There was once a time when authors had to rely almost solely on mainstream media like newspapers and magazines to find reviews written on their latest book. Now that the internet has made it possible for anyone with a keyboard to become an armchair critic, has the sheer number of reviews available for your books made it easier or harder to deal with criticism?
I avoid reading my reviews. The positive ones can give me an inflated sense of a book’s quality, the negative ones can send me into a creative tailspin, and the mean ones can break my heart. I can ask my editor to scan them if a book seems to be falling outside my usual range, and report any trends she sees in either direction. The review I DO pay attention to is the one rendered when a reader buys my next book, recommends the books to friends, and the readership expands. With respect to this very important criterion, so far, so good!
Many authors have branched out into multiple genres over the years. Is there a particular genre of fiction that you have always wanted to tackle but, haven’t tried yet?
Within the romance spectrum, I’ve already written Georgian, Regency, early Victorian and contemporary. I might add to that some Scottish contemporaries, but what I’m really drawn to writing that’s different is non-fiction—a writing craft book.
If you could choose one historical/contemporary romance from your own or another author’s library of work to be made into a feature film which would it be and why?
Joanna Bourne’s Spymaster series (next release, THE ROGUE SPY (November 2014)). Jo’s prose is gorgeous, her historical detail is faultless and exactly appropriate to the tale being told, her characters are unforgettable, and her plots clever without being hard to follow. I love everything single word that woman has written.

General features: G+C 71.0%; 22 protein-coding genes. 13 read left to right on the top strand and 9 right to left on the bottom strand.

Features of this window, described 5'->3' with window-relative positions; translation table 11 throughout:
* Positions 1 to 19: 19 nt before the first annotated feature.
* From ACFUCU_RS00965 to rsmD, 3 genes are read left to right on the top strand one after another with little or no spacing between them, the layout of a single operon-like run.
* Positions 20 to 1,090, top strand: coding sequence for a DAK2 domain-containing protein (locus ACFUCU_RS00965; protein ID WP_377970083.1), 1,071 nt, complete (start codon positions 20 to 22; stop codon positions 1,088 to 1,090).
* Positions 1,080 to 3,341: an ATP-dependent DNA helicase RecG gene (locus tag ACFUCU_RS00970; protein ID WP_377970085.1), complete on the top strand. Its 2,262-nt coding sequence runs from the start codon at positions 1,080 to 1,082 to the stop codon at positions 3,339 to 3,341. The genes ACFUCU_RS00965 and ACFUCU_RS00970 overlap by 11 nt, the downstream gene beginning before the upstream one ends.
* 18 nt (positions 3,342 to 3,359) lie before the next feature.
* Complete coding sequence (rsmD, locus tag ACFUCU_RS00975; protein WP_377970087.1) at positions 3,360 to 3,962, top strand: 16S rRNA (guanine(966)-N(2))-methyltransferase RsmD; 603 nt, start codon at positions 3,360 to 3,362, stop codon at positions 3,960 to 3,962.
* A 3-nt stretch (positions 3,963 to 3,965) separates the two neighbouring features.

Tell us a little bit about the project you are working on now or share something about your newest or upcoming release(s).
THE CAPTIVE (July 2014) is the first book in The Captive Hearts regency trilogy. The remaining books, THE TRAITOR and THE LAIRD come out in August and September respectively. These books are a testament to the idea that the harder the journey, the sweeter the happily ever after. I think they’re my best work to date, though the third book, THE LAIRD, covers some dark ground before emerging into brilliant sunshine.
I’m also working on a Regency trilogy for the sisters of Nicholas, Earl of Bellefonte, which is proving to be a lot of fun.
Grace Burrowes grew up in central Pennsylvania and is the sixth out of seven children. She discovered romance novels when in junior high (back when there was such a thing), and has been reading them voraciously ever since. Grace has a bachelor’s degree in Political Science, a Bachelor of Music in Music History, (both from The Pennsylvania State University); a Master’s Degree in Conflict Transformation from Eastern Mennonite University; and a Juris Doctor from The National Law Center at The George Washington University.
Grace writes Georgian, Regency, Scottish Victorian and contemporary romances in both novella and novel lengths. She’s a member of Romance Writers of America and Novelist, Inc. and enjoys giving workshops and speaking at writer’s conferences. If you’d like Grace to speak or present at your conference, contact her here. Giving back to the industry is a large part of the fun of being published!